"Man, I'm going to get my clothes from Sis and we'll hitchhike to New York," said Terry. "Come on, man. Let's do it. If you can't boo- gie I know I'll show you how.'" That last part was a song of hers she kept singing. We hurried to her sister's house in the sliverous Mexican shacks somewhere beyond Alameda Avenue. I waited in a dark alley behind Mexican kitchens because her sister wasn't supposed to see me. Dogs ran by. There were little lamps illuminating the little rat alleys. I could hear Terry and her sister arguing in the soft, warm night. I was ready for anything.
Terry came out and led me by the hand to Central Avenue,which is the colored main drag of LA. And what a wild place it is, with chickenshacks barely big enough to house a jukebox, and the jukebox blowing nothing but blues, bop, and jump. We went up dirty tenement stairs  and came to the room of Terry's friend Margarina, who owed Terry a skirt and a pair of shoes. Margarina was a lovely mulatto; her husband  was  black  as  spades  and  kindly.  He  went  right  out  and bought a pint of whisky to host me proper. I tried to pay part of it, but he said no. They had two little children. The kids bounced on the bed; it was their play-place. They put their arms around me and looked at me with wonder. The wild humming night  of Central Avenue--the night of Hamp's "Central Avenue  Breakdown"--howled and boomed along outside. They were singing in the halls, singing from their win- dows, just hell be damned and look out. Terry got her clothes and we said good-by. We went down to a chickenshack and played records on the jukebox. A couple of Negro characters whispered in my ear about tea. One buck. I said okay, bring it. The connection came in and mo- tioned me to the cellar toilet, where I stood around dumbly as he said, "Pick up, man, pick up."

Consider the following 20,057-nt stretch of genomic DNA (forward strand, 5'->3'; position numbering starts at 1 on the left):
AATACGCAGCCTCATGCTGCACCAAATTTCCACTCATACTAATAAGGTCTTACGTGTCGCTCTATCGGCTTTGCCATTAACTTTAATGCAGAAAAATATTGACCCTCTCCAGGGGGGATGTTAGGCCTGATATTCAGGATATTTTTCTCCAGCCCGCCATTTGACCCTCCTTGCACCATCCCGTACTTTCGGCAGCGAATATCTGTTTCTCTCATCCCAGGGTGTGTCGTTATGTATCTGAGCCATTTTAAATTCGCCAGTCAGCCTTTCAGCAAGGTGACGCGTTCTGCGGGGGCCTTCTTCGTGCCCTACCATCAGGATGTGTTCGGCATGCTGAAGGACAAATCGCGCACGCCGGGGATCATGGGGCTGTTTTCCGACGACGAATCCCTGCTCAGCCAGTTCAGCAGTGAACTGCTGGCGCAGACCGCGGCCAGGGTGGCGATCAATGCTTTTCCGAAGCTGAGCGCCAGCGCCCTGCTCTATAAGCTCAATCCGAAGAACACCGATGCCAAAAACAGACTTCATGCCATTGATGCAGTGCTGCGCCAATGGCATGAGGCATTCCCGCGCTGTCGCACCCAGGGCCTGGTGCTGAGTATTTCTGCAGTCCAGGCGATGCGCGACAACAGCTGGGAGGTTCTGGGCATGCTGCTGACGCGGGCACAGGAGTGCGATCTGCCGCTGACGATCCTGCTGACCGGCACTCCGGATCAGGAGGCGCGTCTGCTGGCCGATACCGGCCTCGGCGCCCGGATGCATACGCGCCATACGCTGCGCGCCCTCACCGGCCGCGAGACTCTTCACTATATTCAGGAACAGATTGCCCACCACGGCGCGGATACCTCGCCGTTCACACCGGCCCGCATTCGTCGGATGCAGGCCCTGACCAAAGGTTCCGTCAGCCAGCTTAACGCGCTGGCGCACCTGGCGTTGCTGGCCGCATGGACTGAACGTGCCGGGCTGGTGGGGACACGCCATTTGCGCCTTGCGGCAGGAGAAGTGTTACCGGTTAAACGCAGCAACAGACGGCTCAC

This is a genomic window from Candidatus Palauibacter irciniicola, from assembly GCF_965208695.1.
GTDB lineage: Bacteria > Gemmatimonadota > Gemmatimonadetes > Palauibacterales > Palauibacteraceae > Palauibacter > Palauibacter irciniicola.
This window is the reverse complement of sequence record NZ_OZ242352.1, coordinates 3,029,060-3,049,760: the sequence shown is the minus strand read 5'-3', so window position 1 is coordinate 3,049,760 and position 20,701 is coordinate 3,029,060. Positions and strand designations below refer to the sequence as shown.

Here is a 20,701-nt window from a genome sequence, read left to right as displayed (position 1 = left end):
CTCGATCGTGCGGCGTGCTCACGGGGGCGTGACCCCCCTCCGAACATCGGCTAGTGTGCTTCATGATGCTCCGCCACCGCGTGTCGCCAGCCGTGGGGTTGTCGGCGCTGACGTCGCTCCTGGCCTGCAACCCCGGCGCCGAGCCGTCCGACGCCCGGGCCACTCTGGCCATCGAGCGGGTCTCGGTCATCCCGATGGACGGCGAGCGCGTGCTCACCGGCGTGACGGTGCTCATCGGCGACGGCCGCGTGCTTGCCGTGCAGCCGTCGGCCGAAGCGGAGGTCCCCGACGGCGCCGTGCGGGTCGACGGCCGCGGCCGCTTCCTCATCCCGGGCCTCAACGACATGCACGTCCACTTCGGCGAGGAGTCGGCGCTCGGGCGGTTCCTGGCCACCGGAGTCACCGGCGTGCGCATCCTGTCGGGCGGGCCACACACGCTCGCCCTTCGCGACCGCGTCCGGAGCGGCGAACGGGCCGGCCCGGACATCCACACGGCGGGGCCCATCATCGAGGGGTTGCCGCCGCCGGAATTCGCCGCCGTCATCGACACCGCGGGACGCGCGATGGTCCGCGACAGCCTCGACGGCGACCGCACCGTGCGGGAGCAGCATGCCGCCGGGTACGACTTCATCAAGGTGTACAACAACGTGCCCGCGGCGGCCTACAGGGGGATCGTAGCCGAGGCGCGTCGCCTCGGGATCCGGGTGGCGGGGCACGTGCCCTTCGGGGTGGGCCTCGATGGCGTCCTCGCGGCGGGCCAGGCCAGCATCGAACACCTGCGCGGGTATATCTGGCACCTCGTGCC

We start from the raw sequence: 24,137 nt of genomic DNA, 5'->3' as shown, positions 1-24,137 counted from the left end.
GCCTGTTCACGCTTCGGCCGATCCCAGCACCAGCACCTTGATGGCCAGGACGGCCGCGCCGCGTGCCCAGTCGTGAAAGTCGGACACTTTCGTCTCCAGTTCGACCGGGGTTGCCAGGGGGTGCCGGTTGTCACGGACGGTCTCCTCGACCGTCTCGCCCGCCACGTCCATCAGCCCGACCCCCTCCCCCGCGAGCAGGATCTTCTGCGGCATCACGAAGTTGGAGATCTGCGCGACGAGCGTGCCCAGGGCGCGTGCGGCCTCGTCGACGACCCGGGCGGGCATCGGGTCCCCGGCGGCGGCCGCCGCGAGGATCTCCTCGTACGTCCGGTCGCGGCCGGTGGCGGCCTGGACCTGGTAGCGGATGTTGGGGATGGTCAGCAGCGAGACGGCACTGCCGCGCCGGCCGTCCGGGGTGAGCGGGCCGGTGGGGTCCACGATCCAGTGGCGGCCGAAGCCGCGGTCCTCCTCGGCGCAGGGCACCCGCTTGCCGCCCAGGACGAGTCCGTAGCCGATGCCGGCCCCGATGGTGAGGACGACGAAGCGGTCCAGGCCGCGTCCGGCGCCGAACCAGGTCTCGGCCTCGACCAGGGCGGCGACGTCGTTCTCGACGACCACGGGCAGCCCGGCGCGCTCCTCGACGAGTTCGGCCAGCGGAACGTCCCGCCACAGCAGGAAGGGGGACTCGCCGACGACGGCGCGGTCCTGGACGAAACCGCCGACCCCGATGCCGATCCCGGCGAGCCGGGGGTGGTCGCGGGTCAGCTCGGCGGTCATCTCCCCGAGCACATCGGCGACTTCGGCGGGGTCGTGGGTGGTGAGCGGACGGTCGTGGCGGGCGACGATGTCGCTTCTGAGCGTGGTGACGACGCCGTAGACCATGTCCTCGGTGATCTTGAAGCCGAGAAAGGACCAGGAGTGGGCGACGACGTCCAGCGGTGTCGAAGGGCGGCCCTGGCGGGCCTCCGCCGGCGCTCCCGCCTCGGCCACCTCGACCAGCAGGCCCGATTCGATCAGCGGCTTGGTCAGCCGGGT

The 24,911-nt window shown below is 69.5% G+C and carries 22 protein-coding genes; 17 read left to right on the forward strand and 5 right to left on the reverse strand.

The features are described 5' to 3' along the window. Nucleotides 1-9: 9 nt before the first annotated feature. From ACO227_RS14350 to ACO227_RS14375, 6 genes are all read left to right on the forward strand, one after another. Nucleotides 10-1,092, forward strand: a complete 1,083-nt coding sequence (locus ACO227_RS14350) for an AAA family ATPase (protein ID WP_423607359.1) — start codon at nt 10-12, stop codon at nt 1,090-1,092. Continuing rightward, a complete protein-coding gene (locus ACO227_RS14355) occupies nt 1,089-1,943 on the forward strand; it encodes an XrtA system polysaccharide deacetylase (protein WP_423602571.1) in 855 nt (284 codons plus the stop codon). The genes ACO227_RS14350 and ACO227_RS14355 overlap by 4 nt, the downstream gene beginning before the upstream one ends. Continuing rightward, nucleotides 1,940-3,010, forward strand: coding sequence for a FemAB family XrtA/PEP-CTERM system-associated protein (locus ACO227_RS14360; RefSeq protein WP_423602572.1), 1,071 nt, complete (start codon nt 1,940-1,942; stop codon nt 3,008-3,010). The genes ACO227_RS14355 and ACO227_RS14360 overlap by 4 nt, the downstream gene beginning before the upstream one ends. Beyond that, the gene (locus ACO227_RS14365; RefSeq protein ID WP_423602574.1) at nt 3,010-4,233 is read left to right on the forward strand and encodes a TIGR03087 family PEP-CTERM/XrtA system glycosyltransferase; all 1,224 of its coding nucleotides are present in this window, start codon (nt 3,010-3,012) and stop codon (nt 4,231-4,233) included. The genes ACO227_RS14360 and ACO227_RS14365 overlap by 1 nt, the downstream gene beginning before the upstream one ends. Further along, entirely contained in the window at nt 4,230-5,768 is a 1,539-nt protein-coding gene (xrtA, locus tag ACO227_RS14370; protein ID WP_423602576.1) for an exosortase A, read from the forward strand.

"Pick up what?" I said. 
He had my dollar already. He was afraid to point at the floor. It was  no floor, just basement. There lay something that looked like a little brown turd. He was absurdly cautious. "Got to look out for my- self, things ain't cool this past week." I picked up the turd, which was a brown-paper cigarette, and went back to Terry, and off we went to the hotel room to get high. Nothing happened. It was Bull Durham tobac- co. I wished I was wiser with my money.
Terry and I had to decide absolutely and once and for all what to do. We decided to hitch to New York with our remaining money. She  picked up five dollars from her sister that night. We had about thirteen or less. So before the daily room rent was due again we packed up and took off on a red car to Arcadia, California, where Santa Anita racetrack is located  under snow-capped mountains. It was night. We were  pointed  toward  the  American  continent.  Holding  hands,  we walked several miles down the  road to get out of the populated dis- trict. It was a Saturday night. We stood under a roadlamp, thumbing, when suddenly cars full of young kids roared by with streamers flying. "Yaah! Yaah! we won! we won!" they all shouted. Then they yoohooed us and got great glee out of seeing a guy and a girl on the road. Dozens of such cars passed, full of young faces and "throaty young voices," as the saying goes. I hated every one of them. Who did they think  they were, yaahing at somebody on the road just because they were little high-school punks and their parents carved the roast beef on Sunday afternoons? Who did they think they were, making fun of a girl re- duced to poor circumstances with a man who wanted to belove? We were minding our own business. And we didn't get a blessed ride.